Dec 28 2013, 6:58pm CST | by Forbes
We’re getting to the final hours of 2013, and — no surprise to me — I am looking backward, not forward as I hope to do on New Year’s Day. But this year, the backward glance is not filling me with melancholy. Instead, I am feeling amazed. For anyone on the Latino tech beat — I have several, but the Latino beat this year kept me quite busy (that plus the new pope and several great memoirs by Latino leaders) — this was a pretty remarkable year. A summary of what happened, from my POV:
–The Latino tech story stopped being social media and started becoming entrepreneurship. If you followed my coverage here in 2012, chances are you heard about the prowess of Latinos on social channels. It was a story that was interesting to both marketers and Latinos. For the former, it was about new ways to engage markets. For the latter, it was about self-expression, power, and empowerment. The empowerment has evolved, and the dominant theme today is Latino entrepreneurship. Everywhere you go, it seems, you hear about Latino accelerators, Latino crowdfunding platforms, Latino mentorship networks. There are good reasons — good business reasons — for this. But if you slept through the year and only woke up today to read the coverage, you’d be surprised to see how the Latino narrative has changed.
–The Silicon Valley Latino community began to come together. I first noted this in an article I posted in May. Silicon Valley Latino groups and leaders began collaborating in unprecedented ways, and a few new groups emerged with the collaboration theme in mind. This is newsworthy for several reasons, the most important being the value that community organization has for local entrepreneurial economies. Outside of Silicon Valley, we’re seeing similar community dynamics in New York City, Mexico City, Miami, and San Juan. But the fact that it’s happening here, in the Valley, has symbolic importance. Right or wrong, entrepreneurs regard the Valley the way the entertainers once regarded New York. (“If I can make it there, I’ll make it anywhere.”)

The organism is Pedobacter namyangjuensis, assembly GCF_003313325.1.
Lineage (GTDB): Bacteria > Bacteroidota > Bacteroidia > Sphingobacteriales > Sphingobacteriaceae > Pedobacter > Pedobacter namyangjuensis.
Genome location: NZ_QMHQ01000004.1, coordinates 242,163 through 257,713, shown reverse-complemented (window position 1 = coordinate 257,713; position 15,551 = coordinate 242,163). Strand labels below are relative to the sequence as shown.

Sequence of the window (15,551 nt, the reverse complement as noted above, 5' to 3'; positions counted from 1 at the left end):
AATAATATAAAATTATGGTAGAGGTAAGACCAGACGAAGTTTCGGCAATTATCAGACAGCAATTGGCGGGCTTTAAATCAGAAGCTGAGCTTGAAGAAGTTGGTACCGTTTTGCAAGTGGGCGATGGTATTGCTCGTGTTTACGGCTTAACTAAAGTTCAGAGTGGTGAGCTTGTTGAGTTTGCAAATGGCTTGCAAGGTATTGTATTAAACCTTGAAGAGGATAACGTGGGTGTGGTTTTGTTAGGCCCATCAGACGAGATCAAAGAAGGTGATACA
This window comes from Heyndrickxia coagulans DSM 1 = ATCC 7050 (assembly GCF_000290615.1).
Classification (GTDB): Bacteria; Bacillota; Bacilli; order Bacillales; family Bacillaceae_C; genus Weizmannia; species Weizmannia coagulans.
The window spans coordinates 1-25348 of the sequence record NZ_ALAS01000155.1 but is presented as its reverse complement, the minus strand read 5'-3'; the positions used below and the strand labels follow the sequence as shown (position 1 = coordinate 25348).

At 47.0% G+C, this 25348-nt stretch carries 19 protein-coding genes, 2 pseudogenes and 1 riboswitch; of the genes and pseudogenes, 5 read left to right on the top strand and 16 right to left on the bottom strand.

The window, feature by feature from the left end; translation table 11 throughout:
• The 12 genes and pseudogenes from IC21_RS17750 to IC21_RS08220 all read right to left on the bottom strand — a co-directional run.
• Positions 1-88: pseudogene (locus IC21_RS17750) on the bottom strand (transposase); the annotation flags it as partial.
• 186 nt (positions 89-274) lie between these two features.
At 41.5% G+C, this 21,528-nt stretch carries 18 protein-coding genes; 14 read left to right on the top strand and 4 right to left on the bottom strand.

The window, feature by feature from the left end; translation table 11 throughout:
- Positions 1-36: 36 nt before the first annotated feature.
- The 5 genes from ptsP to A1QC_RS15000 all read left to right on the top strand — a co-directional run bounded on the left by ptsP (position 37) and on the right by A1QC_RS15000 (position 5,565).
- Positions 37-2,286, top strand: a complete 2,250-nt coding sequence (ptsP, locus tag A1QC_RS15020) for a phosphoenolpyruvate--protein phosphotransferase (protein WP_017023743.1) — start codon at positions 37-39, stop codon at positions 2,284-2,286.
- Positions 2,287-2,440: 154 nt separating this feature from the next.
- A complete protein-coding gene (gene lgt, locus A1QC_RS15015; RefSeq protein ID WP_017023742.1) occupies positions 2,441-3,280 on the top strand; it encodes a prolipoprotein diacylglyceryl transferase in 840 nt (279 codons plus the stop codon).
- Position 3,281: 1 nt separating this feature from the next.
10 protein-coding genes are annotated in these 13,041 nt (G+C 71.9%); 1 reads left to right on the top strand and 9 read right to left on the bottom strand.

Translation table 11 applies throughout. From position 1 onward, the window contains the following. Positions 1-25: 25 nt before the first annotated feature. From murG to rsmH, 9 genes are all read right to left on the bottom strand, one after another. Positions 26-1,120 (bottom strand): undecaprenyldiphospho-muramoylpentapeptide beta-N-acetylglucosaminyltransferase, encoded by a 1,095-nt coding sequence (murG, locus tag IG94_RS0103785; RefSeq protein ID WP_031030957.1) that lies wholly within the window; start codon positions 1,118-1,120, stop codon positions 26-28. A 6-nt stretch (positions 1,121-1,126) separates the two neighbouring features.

–Non-Latino leaders began to place their bets. But perhaps the biggest trend worth noting — and I am betting it continues well into 2015 — is the seemingly sudden emergence of non-Latino tech leaders in the Latino entrepreneur market. Google for Entrepreneurs stepped up big, with significant support for the newly minted Manos Accelerator (one of the hottest Latino tech launches in 2013). The Kapor Center for Social Impact showed up with support for several local initiatives as well as early-stage investment in a handful of Latino startups. VC firms like Andreesen Horowitz were conspicuous present at other events, signaling mainstream interest in companies serving the manystreams (multicultural marketplaces). It’s still early days for the Latino entrepreneur movement. But the mainstream/manystream mix bodes well for Latinos who are interested in starting new ventures. what will 2014 bring? Who knows? But with all the commotion that 2013 created I am betting that the market will start looking at the early ROI. How we look at the investment in 2014 may in fact be one of the big stories in 2014. I am looking forward to covering it.
My Forbes Latino Beat, 2013:
‘The Fifth Floor’ (El Quinto Piso): Who Will Rebuild the House of Puerto Rico? (with Marcos Polanco).
Source: Forbes Business
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